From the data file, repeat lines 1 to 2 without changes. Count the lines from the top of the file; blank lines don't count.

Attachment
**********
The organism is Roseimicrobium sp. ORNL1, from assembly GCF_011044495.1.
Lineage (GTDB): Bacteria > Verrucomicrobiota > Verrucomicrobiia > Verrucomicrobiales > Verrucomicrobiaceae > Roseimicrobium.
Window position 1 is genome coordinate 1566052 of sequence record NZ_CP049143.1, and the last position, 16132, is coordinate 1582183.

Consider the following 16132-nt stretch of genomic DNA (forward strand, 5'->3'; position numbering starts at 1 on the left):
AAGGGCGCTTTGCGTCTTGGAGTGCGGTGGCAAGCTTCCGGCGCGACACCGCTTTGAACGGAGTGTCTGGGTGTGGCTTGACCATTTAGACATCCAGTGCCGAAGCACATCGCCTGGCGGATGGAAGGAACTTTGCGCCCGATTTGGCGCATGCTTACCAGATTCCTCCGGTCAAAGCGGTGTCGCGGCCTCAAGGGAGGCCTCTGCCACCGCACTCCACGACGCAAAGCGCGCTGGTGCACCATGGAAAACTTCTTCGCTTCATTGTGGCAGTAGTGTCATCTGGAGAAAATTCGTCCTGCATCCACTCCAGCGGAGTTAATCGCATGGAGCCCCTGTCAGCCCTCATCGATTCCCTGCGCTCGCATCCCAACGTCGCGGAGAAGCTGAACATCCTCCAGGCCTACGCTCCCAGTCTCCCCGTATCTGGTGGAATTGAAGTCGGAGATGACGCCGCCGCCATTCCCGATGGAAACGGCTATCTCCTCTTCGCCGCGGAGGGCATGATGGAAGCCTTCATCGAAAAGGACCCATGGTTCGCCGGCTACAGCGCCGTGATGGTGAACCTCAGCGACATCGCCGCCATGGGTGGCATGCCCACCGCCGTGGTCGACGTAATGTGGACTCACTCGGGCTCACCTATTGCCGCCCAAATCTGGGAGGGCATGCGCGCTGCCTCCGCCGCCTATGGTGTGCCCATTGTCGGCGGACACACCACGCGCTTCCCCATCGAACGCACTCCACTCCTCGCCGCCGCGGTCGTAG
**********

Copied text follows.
The organism is Roseimicrobium sp. ORNL1, from assembly GCF_011044495.1.
Lineage (GTDB): Bacteria > Verrucomicrobiota > Verrucomicrobiia > Verrucomicrobiales > Verrucomicrobiaceae > Roseimicrobium.